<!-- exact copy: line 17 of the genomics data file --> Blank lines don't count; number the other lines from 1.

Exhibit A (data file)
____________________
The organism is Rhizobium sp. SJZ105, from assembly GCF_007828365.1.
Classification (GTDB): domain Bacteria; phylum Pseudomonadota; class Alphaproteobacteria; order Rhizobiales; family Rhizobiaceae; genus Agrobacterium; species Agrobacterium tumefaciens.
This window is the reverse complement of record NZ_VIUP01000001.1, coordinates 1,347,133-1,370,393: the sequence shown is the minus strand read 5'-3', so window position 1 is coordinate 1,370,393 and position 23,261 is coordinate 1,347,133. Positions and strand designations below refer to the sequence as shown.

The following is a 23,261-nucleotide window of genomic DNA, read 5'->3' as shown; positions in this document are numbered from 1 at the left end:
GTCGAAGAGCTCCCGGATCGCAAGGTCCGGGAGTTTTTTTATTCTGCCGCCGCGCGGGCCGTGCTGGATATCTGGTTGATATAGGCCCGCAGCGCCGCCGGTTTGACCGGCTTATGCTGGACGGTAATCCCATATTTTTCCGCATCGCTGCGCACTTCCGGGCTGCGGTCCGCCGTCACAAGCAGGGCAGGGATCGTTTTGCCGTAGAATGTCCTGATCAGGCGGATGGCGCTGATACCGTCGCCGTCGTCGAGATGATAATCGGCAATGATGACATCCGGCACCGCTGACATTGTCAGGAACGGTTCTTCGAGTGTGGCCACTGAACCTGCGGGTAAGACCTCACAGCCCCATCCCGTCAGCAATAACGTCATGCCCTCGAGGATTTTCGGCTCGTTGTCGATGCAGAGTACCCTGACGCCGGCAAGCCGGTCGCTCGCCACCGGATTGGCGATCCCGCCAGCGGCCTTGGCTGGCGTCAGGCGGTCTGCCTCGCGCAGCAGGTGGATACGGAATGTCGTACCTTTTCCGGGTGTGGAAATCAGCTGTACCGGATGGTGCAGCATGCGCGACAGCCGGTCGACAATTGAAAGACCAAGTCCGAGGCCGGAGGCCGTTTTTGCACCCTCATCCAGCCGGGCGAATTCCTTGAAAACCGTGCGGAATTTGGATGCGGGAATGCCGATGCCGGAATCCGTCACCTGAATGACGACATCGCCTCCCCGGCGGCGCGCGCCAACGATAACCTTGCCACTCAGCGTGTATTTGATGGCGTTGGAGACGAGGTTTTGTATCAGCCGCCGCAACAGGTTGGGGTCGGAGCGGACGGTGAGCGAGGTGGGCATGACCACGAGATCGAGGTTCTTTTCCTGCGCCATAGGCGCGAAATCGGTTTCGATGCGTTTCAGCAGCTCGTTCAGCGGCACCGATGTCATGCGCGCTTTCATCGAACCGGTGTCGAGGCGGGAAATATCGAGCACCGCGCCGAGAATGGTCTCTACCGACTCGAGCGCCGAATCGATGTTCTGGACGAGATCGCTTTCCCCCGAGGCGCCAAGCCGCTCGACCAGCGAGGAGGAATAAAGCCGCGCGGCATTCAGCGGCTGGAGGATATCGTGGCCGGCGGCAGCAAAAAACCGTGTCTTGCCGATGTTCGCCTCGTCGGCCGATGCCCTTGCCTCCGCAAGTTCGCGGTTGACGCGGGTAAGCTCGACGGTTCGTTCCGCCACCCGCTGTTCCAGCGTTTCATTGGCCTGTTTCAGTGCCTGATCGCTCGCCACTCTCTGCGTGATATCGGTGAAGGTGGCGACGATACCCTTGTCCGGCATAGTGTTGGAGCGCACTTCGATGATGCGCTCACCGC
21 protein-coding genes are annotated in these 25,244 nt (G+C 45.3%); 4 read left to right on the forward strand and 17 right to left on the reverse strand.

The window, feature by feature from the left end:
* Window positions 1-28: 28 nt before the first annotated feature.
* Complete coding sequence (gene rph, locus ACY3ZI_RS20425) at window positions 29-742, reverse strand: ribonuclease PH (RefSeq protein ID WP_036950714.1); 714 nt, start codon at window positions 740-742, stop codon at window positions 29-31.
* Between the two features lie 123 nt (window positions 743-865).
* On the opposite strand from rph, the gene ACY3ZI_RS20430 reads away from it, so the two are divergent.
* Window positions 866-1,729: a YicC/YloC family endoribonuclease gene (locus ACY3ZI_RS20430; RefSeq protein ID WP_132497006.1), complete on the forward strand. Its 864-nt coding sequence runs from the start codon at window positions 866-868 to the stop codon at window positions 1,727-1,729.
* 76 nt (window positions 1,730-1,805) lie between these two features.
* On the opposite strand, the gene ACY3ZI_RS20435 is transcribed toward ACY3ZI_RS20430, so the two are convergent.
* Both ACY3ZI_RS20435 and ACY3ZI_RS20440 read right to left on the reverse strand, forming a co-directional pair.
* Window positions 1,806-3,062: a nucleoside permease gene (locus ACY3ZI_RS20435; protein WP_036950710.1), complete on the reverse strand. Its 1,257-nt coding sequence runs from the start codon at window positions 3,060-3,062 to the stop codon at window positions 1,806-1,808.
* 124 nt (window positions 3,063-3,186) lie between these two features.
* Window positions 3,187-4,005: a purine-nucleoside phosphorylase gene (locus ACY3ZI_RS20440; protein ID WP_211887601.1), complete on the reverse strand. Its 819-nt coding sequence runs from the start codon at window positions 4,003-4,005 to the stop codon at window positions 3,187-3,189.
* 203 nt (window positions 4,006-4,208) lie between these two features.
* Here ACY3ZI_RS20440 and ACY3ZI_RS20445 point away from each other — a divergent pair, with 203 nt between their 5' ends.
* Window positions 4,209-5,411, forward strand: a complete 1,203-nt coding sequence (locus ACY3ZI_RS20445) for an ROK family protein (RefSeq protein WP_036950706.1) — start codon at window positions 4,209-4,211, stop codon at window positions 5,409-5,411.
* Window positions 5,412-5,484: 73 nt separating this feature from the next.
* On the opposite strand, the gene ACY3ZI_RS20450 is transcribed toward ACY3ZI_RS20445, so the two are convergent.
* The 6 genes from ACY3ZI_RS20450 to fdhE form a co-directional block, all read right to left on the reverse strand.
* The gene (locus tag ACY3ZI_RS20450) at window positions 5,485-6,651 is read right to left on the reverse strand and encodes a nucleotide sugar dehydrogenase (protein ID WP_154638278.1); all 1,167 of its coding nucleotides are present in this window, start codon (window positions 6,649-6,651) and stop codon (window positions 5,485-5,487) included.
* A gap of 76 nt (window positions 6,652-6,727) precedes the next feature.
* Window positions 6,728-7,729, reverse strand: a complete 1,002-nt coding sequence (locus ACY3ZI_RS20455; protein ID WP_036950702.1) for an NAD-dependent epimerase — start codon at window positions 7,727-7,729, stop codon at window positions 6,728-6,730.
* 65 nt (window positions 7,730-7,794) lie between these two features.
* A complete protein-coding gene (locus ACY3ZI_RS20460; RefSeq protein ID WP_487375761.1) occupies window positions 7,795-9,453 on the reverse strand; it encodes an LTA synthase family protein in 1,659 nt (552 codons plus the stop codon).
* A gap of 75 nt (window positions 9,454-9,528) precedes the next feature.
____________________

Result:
* 124 nt (window positions 3,063-3,186) lie between these two features.